Effect of Mast Cell Stabilizers in Hyperhomocysteinemia-induced Cardiac Hypertrophy in Rats

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Abstract

Methods:

Rats were administered L-methionine (1.7 g/kg/day PO) for 8 weeks to produce hyperhomocysteinemia. Sodium cromoglycate (24 mg/kg/day IP) and ketotifen (1mg/kg/day IP) treatments were started from first day of administration of L-methionine and continued for 8 weeks. The development of cardiac hypertrophy was assessed in terms of measuring mean arterial blood pressure (MABP), ratio of left ventricular (LV) weight to body weight (LVW/BW), LV wall thickness (LVWT), LV protein content, and LV collagen content. Further, the oxidative stress in heart was assessed by measuring lipid peroxidation, superoxide anion generation, and reduced glutathione (GSH). Moreover, the cardiomyocyte diameter and LV mast cell density were determined using hematoxylin-eosin and toluidine blue staining, respectively.

Results:

The L-methionine administration produced hyperhomocysteinemia, which significantly increased MABP, oxidative stress, and density of mast cells and consequently produced cardiac hypertrophy by increasing cardiomyocyte diameter, LVW/BW, LVWT, LV protein and collagen content. However, sodium cromoglycate and ketotifen treatments significantly attenuated hyperhomocysteinemia-induced oxidative stress and pathological cardiac hypertrophy without significantly altering MABP. Moreover, sodium cromoglycate and ketotifen treatments did not affect serum homocysteine levels.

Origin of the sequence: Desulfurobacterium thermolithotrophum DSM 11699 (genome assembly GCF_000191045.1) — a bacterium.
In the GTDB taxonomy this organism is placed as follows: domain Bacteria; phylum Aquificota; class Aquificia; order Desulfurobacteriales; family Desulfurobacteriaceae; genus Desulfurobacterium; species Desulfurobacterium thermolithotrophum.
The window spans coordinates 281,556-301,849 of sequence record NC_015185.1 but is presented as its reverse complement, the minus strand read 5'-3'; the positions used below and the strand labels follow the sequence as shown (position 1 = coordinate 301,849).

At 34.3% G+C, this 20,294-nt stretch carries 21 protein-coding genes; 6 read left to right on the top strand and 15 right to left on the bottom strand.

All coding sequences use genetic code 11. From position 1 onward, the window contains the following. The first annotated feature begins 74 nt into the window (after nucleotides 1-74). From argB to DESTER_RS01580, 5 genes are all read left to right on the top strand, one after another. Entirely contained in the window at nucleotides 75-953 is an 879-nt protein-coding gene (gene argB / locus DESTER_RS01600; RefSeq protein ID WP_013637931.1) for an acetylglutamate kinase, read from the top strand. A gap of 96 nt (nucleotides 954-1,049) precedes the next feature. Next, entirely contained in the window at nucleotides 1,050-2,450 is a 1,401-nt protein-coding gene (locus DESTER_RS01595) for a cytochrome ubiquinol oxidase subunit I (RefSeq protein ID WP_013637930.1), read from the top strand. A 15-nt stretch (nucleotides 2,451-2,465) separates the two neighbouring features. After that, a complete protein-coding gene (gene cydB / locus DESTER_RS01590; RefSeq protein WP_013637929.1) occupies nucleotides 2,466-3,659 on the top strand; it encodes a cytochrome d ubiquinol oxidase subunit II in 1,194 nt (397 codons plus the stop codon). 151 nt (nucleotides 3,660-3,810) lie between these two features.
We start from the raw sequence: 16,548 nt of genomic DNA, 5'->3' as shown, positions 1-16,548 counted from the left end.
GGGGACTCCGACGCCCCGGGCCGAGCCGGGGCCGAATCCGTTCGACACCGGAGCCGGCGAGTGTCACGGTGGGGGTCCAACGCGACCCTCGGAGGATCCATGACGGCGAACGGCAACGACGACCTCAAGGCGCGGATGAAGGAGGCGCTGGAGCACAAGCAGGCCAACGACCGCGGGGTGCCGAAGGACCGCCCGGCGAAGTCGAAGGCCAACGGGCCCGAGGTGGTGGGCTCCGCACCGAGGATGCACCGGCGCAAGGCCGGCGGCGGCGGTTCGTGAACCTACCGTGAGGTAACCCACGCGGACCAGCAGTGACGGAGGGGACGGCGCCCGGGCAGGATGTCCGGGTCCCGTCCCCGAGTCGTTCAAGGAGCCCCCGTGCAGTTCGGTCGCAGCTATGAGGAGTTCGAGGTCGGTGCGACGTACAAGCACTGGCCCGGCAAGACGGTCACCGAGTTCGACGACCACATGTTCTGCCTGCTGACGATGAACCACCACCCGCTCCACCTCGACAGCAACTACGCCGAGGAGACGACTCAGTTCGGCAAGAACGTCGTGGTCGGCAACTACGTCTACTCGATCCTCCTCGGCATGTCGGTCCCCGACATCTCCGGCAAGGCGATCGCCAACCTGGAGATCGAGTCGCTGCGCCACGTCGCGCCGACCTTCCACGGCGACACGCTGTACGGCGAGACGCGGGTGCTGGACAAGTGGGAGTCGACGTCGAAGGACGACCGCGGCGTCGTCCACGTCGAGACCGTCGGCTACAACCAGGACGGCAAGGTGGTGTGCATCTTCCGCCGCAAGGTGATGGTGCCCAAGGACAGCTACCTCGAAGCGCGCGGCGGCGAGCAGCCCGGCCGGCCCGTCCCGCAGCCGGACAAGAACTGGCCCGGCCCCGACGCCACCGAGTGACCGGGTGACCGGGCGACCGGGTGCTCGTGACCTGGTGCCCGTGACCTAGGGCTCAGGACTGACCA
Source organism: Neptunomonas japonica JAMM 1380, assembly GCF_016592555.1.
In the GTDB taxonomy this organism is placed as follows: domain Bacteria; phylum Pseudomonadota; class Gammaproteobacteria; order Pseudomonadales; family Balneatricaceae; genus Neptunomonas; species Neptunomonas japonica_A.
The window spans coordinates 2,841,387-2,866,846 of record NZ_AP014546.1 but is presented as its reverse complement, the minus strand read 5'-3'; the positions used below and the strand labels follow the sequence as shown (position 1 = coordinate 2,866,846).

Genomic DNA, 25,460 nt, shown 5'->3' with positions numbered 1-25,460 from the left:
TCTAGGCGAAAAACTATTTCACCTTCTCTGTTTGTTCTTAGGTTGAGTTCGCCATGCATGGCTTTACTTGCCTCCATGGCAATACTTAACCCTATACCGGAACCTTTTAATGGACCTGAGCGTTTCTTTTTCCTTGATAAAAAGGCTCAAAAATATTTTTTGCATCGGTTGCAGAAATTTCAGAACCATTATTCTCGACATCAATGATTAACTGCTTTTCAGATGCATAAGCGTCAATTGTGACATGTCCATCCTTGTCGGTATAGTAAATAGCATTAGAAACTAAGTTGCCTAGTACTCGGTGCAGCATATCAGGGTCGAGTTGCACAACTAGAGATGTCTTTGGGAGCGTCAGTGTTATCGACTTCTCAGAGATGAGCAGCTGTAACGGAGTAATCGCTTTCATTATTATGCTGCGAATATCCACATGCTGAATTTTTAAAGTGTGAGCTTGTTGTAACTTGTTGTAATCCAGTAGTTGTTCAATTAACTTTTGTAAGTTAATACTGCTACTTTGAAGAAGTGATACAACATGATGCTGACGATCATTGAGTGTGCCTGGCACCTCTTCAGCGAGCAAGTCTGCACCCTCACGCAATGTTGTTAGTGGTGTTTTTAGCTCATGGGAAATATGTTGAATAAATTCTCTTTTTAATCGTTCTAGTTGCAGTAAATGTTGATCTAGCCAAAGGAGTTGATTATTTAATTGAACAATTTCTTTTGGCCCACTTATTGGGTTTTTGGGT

Conclusions:

Thus, it may be concluded that hyperhomocysteinemia-induced cardiac hypertrophy is associated with an increase in oxidative stress and density of mast cells in heart. Sodium cromoglycate and ketotifen may have attenuated hyperhomocysteinemia-induced pathological cardiac hypertrophy, possibly by reducing oxidative stress and preventing the degranulation and increase in density of mast cells.

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